For decades America has felt the repercussions of a failed, outdated immigration system that has rewarded those who enter this country illegally at the expense of those who have followed the law. This week and last week we voted on pieces of legislation that address illegal immigration where it starts – at the border – by allocating funding for a border wall and enhancing security measures that would drastically scale back illegal immigration into the United States. At the same time, these bills would have ended the visa lottery program and instead increased legal immigration for skilled workers needed in the United States. We can all agree that the separation of families at the border is upsetting, and this legislation would have put into law solutions that the President has advocated for. Finally, these measures would have provided renewable legal status for ‘dreamers’ who were brought to this country as children, helped stop further illegal im! migration.

Unfortunately, after receiving no Democrat support in the House, both immigration reform bills fell short of passage.

Passage of these bills would have represented the most comprehensive immigration reform in thirty-two years, and I am disappointed that we missed this opportunity to address the illegal immigration problem in this country. Addressing illegal immigration begins with securing our borders, and the funding and security mechanisms within this legislation would have been a significant step in this direction. Although these bills were far from perfect, the reforms they would have provided are preferable to our broken system. The status quo only perpetuates this growing problem on our border, and inaction compounds the issue even further.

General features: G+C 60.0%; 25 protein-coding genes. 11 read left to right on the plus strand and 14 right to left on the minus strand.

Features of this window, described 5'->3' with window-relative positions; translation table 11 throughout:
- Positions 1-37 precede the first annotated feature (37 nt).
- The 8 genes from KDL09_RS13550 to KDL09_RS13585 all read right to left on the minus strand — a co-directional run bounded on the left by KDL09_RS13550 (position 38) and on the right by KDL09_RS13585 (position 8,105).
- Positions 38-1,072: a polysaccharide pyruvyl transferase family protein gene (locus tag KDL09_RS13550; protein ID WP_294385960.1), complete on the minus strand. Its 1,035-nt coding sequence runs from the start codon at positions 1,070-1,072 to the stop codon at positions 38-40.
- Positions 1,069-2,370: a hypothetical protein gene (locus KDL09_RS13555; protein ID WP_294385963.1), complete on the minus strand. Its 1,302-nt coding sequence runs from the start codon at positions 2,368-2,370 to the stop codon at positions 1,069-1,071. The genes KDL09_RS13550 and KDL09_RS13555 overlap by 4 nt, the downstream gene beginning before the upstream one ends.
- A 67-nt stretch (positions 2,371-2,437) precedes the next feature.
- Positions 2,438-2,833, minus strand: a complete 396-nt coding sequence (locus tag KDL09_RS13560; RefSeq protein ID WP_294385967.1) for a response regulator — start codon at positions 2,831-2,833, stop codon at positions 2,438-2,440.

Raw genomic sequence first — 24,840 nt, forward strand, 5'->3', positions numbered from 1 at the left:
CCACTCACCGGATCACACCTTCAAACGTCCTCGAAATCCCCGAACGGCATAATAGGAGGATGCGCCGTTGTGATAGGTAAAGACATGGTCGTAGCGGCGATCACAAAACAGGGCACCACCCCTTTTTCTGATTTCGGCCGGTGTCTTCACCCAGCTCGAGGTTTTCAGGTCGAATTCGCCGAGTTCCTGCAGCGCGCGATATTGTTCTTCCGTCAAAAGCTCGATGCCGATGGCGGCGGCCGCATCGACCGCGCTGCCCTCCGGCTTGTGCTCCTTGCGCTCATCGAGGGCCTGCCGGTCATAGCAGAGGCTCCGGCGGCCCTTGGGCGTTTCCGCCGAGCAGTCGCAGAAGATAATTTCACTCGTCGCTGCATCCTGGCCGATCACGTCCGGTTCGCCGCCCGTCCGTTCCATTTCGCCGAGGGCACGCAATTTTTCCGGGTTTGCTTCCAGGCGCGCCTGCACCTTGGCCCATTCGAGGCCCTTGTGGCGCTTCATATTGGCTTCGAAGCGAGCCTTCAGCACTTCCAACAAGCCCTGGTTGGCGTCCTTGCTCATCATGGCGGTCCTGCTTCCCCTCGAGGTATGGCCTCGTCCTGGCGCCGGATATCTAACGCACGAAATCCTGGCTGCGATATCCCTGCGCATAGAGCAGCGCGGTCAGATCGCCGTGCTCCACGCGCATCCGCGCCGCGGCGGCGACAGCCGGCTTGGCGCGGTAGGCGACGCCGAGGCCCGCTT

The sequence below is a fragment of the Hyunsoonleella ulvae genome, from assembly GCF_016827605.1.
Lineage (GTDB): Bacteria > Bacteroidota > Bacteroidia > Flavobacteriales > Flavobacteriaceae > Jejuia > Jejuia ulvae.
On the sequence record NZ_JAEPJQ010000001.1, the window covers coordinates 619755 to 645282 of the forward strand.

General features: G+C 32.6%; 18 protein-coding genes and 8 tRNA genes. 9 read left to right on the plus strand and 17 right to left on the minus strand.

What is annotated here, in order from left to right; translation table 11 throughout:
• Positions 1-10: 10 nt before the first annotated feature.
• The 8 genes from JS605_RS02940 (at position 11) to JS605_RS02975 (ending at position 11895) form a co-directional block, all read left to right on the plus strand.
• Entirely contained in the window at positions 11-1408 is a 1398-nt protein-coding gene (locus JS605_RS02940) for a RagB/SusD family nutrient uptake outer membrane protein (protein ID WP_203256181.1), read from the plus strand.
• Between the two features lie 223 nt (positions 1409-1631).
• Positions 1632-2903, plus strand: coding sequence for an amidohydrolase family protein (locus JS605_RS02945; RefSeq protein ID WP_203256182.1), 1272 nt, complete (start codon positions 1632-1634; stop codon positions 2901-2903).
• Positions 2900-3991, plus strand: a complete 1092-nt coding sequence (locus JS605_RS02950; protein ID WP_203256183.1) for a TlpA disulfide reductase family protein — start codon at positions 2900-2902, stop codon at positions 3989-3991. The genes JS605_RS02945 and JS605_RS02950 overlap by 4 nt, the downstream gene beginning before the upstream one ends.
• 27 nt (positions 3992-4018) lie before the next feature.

Next week we will regroup and see where to go from here. This issue is too important to give up on. I’m hopeful we will be able to advance at least some of these long-overdue measures. 

Arming our troops: doing the responsible thing

This week the House voted to fund our troops at $674.6 billion, a step towards restoring the readiness our troops have lost over the past several years. We were able to fund our troops at this level due to the two year budget agreement we voted for earlier this year (that I supported), temporarily ending the harmful spending caps on military funding.

In 2017, nearly four times as many military personnel died in training accidents as were killed in combat. This tragic loss of American life is unacceptable. We can’t recruit young people to our military ranks, then send them out unprepared. I’m pleased that Congress is moving toward giving our men and women in uniform the tools they need to win on the battlefield.

Specifically, the bill provides dollars  for   additional F-18 Super Hornets to address the Navy’s strike fighter shortfall and fully funds the B-21 program (which will eventually replace the B-2 at Whiteman Air Force Base). The measure also supports the modernization of the B-2, A-10, and C-130H fleets.

Opioids orphan our nation’s children

In March, the Department of Health & Human Services published a report showing the number of kids in foster care has risen by 10% in the last four years, a number that is sadly attributed to more parents dying of drug overdoses. In Missouri itself, nearly 50% of the children in foster care are there due to their parents abusing drugs. 

The victims of the opioid epidemic are not only limited to the users. This epidemic is a grave threat to our families. I am pleased that the House came together in a bipartisan fashion to pass more than 45 pieces of legislation this month to combat the opioid crisis. We must work together — all of us — to stop this devastating epidemic in its tracks. If you or a loved one need help, please access my drug free toolkit here.

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